Lessons from the Susie Long case

  • Niall Hunter, Editor

One of the major deficits in the Irish healthcare system is equity of access to hospital facilities.

While the standard of care is regarded as reasonably good once you get into an Irish hospital and there is a reasonable level of patient satisfaction, getting into the hospital in the first place is a major problem, particularly if you do no have private health insurance.

Being on a waiting list is certainly no joke. Thousands of patients in Ireland are currently waiting long periods either to get an initial hospital out-patient appointment or for an in-patient procedure.

For patients with some conditions, waiting for tests or treatment can involve months or even years of pain or discomfort.

However if you are waiting for an out-patient appointment for a test to outrule or confirm cancer, it could literally be a matter of life and death, as the earlier a cancer is diagnosed, the better the chances of successful treatment.

The reasons for the inequities and inefficiencies in our public hospital system are nearly as numerous as the number of patients trying to get into the system, centring on issues of resourcing, the encouragement of private pracice, outmoded working arrangements, hospital configurations, poor communication and lack of liaison between community and hospital care.

There is a never-ending debate over how best to reform the system, but one clear message has emerged from the Susie Long case - that it is unacceptable in a  supposedly civilised and wealthy country for anyone to have to join a long queue for cancer testing because they cannot afford to pay for private care.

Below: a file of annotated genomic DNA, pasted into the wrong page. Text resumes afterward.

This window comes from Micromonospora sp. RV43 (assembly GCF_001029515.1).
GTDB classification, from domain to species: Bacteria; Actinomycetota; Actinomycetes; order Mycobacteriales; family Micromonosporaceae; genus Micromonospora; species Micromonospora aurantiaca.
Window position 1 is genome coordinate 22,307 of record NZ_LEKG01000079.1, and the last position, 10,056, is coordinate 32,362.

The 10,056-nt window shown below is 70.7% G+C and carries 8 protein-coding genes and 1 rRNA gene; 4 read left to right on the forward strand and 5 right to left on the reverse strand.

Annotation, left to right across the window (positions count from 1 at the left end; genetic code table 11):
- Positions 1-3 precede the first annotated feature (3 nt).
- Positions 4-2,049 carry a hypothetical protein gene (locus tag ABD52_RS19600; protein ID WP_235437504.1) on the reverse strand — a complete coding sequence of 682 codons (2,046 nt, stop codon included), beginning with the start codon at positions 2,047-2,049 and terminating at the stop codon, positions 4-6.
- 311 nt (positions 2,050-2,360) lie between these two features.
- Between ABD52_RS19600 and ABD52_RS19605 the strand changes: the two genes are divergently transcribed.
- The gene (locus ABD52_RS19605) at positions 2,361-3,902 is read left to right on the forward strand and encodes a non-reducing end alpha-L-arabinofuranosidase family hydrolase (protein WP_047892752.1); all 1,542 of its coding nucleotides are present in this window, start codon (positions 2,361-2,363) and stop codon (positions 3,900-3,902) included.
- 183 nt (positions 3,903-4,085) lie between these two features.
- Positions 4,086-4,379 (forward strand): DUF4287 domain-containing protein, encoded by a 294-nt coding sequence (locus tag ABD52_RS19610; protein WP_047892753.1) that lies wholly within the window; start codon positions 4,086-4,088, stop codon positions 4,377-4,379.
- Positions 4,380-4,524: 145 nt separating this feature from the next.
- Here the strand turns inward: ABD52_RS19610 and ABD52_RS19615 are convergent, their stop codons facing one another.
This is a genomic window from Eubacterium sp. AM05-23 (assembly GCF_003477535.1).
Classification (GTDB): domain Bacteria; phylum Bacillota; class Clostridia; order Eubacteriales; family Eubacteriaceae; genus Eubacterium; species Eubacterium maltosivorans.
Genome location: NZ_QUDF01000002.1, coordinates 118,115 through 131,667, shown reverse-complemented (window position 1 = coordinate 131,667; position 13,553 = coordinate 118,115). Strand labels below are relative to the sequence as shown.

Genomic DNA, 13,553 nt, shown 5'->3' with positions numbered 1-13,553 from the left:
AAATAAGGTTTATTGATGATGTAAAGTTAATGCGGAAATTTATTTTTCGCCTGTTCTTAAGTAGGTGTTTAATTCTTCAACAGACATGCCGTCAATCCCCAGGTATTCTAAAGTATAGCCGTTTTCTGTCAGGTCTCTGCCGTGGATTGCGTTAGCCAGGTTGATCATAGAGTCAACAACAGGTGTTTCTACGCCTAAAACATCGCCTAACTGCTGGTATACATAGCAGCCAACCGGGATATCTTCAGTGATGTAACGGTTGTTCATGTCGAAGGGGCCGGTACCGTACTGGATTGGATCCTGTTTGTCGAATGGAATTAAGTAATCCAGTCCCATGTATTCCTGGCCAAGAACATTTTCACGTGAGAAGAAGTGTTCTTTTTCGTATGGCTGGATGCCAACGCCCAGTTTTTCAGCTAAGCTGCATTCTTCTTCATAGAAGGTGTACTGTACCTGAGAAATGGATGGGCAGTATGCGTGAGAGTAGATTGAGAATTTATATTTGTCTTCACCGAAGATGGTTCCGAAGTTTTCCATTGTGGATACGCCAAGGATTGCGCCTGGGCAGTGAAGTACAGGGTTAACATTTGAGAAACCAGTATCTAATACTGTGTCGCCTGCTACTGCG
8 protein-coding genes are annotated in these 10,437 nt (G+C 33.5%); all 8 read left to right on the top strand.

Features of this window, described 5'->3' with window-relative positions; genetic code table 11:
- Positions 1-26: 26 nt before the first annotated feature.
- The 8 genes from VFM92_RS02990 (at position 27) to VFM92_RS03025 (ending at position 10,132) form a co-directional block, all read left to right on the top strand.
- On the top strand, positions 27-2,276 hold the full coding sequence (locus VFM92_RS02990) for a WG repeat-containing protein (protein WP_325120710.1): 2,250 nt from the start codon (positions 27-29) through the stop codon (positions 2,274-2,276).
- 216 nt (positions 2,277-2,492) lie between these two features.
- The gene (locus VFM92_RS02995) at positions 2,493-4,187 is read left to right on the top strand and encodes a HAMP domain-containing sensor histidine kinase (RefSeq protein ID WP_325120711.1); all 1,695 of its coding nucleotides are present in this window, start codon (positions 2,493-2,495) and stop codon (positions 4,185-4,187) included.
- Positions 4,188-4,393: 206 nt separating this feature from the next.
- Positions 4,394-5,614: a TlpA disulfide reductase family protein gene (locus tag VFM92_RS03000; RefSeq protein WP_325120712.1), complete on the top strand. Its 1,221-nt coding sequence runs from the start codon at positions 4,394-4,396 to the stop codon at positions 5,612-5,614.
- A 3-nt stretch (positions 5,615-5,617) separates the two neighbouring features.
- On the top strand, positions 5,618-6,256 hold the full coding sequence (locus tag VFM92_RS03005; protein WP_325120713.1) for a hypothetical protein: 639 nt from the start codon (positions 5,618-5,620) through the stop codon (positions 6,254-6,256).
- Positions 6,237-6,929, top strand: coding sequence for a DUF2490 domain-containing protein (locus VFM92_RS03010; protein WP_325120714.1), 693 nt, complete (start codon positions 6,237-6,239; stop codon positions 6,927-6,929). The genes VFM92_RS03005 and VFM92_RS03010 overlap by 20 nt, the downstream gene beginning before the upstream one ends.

The Department of Health and the HSE know this, as it has been outlined starkly in recent rerports. 

According to recently-published figures from the European Consumer Health Index, Ireland is one of the two poorest performing countries in Europe when it comes to being treated quickly for cancer. 

The Department of Health and the HSE was warned in a major report last December of the need to stop  discrimination against public patients in getting access to cancer testing and treatment.

Less than a month after the report from the Irish Cancer Society (ICS) and Irish College of General Practitioners (ICGP) expressed concern about the delays being experienced by public patients in accessing cancer tests, Susie Long's case was first highlighted on RTE radio.

Susie Long died earlier this month of bowel cancer having had to wait seven months as a public patient for a colonoscopy test, and her case has led to considerable public concern over waiting times for cancer tests and treatments for those who cannot afford private care.

A major new research study on how long public patients have to wait for colonoscopy tests for bowel cancer is now to be carried out by the Irish Cancer Society.

The research report published by the ICS and the ICGP nearly a year ago stressed the need for equity of access for all patients regardless of income or insurance status to cancer care, and the report concluded that the bias in the system towards private patients getting tested earlier for suspected cancer must end.

The HSE is currently refusing to provide national figures on the length of waiting lists and waiting times for out-patient appointments in all specialties, including those dealing with cancer patients.